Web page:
What should you send a prospective new agent? The short answer is whatever they want you to send. Make sure you read those guidelines carefully. If the agent wants a cover letter, synopsis and the first three pages then that’s what you send. Ditto if they want the first chapter on pink paper in Comic Sans font. (Hint: they won’t.) But never send it on pink paper in Comic Sans just because you think it will stand out from the crowd. (Hint: it will, but not in a good way.) Most agents accept or even prefer electronic submissions these days, but there are still a few out there who want paper subs. Make sure you know which is which. Paper subs can be really expensive if you have to post them transatlantic.
Your Submission Package
Millions of words have been written on how to submit. I recommend boning up on manuscript format and reading a few essential blogs on the topic of submissions from real working agents.
- QueryShark, by literary agent Janet Reid has some excellent advice.
- The Miss Snark Archive, though dormant since 2007, is a fascinating (and funny) insight into the lit agent world from an insider’s point of view. Be prepared to lose a whole night just browsing through it, but you’ll learn a lot.
- PubRants is a rant about submissions by literary agent Kristin Nelson – again very educational. Kristin is one of the agents who – after some discussion and a request for the full manuscript – turned me down when I was agent hunting, but I was really impressed with her professionalism and I’ve followed her blog and learned a lot from it.
If there’s a literary agent you think looks good it’s always good to check out their blog if they have one and their twitter feed, though do bear in mind that there’s a fine line between research and stalking. 🙂
The Query Letter
This consists of two parts – the query and the pitch. The whole thing should be not more than a single page, single spaced. This is a business letter, be polite, be concise, be clear.
The order can be fluid depending on which side of the Atlantic you are sending it to, but the query letter should contain the following:
- If you’re querying by email don’t forget your full contact details: name, address, phone number, email and website if you have one
- The agent’s name must be correct. Do your research. You may have to reformat your query letter to individualise it for each query you send. Do it. Don’t make it look like they’re getting a mass mail out.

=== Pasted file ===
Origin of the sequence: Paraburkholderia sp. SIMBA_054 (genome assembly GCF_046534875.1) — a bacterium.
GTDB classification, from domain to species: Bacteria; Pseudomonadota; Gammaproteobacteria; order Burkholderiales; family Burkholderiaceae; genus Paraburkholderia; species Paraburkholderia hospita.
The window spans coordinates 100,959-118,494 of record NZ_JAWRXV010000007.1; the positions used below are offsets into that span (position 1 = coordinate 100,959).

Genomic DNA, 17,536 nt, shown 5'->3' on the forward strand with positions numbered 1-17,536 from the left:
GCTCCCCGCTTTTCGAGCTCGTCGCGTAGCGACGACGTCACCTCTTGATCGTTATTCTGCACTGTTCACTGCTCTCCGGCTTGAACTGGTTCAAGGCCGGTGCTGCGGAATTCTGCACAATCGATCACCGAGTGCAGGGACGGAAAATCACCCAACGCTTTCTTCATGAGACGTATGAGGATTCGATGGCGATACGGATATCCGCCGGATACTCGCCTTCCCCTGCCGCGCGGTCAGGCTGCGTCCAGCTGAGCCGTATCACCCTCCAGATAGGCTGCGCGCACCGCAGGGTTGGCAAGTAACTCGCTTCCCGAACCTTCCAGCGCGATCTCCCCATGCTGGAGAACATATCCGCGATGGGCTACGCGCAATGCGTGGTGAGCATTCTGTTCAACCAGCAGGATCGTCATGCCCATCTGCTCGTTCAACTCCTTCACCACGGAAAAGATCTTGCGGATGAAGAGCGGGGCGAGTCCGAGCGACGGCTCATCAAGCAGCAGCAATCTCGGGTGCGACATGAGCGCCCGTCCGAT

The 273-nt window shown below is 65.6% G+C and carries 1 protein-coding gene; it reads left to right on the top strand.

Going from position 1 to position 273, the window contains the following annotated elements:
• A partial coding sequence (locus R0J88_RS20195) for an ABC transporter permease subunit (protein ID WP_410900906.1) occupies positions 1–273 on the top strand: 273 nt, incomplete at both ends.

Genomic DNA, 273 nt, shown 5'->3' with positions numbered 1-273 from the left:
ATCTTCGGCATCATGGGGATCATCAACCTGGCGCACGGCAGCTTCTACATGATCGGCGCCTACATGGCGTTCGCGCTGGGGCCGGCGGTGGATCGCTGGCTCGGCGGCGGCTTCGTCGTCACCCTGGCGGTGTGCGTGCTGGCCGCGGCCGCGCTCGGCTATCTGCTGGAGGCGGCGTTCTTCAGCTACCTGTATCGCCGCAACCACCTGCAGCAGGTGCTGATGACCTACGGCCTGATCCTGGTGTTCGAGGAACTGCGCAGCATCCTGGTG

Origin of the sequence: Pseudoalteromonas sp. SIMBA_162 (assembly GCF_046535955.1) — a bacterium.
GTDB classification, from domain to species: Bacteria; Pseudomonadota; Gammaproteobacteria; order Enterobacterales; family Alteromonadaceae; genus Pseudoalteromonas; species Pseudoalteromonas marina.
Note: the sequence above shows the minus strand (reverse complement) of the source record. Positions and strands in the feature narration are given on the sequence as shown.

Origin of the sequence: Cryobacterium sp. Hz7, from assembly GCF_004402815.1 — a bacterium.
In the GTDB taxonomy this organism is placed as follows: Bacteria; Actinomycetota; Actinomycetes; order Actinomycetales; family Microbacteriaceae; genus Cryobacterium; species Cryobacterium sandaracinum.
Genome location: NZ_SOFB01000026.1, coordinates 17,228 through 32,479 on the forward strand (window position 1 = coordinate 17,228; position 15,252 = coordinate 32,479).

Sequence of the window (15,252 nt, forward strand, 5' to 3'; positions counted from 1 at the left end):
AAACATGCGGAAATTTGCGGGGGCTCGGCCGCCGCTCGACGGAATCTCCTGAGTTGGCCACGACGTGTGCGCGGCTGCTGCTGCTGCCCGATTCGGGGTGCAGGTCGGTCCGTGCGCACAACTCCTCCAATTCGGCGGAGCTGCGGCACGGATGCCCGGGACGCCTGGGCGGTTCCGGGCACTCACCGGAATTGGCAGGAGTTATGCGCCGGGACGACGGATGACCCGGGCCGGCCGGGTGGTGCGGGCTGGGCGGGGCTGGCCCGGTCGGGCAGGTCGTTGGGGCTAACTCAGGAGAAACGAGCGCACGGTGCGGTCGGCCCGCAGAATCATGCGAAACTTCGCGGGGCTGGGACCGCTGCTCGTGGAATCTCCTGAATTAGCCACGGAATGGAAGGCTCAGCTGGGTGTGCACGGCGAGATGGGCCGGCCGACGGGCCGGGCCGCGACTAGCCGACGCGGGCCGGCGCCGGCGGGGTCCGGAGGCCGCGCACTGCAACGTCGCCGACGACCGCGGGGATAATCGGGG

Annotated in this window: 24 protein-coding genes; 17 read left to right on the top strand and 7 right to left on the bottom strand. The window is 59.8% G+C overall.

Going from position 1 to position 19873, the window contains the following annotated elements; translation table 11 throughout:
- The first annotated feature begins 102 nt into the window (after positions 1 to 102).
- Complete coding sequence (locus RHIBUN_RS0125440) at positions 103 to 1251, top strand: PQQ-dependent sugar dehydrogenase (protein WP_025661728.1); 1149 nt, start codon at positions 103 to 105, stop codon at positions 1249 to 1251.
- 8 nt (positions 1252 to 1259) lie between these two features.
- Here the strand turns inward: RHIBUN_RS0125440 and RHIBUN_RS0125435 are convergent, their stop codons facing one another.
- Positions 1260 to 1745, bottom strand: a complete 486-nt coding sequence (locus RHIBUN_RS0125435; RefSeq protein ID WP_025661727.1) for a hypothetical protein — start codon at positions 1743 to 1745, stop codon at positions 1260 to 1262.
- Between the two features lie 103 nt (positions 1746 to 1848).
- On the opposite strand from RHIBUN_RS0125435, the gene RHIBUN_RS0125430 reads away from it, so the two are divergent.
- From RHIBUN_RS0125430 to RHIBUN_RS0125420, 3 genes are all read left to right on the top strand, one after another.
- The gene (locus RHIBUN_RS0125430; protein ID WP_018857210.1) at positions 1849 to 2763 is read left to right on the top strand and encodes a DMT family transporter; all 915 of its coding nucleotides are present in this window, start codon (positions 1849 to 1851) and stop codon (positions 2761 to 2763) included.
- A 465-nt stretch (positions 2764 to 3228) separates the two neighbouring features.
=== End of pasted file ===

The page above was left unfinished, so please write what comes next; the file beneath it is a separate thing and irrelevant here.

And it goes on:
- The title, genre and length of the work and whether it is complete or not (hint – for a first novel it should be). It should also say whether it’s aimed at adults, new adults, YA or middle grade. Most agents will rep a variety of ages.
- Ditch opinion. Concentrate on facts. Don’t say you’re ‘the next J.K.Rowling,’ or ‘like Stephen King, but better.’ Don’t say you know this is best seller material. Don’t say that your Aunt Mathilda loved your book (unless she’s the Guardian’s book critic).
- The pitch – more anon.
- A bit about you – not your complete life story, but writing-relevant experience, especially if it’s a story about mountain climbers and you shinned up Everest last year wearing a tutu and carrying a teddy bear. Say whether you have any other publications or have won any competitions or have attended Clarion, or Viable Paradise, or Milford. Say if you are a full member of SFWA because you have to have relevant qualifying publications to be accepted.
- I always like to thank the agent for their time. It never hurts to be polite.
- Something that tells the agent why you’ve picked them. ‘I read your interview in Writer’s Digest and note that you are looking for stories about climbing Everest in fancy dress…’ etc, or even’ I’ve followed your agency blog for a number of years and have checked out your guidelines and it looks like we have interests in common.’
Remember that bit about the order being flexible. Most British agents seem to prefer an opening statement of: Please accept my query on BOOK TITLE, complete at 77,000 words, but most American agents seem happy for you to begin with the pitch and include that information at the end.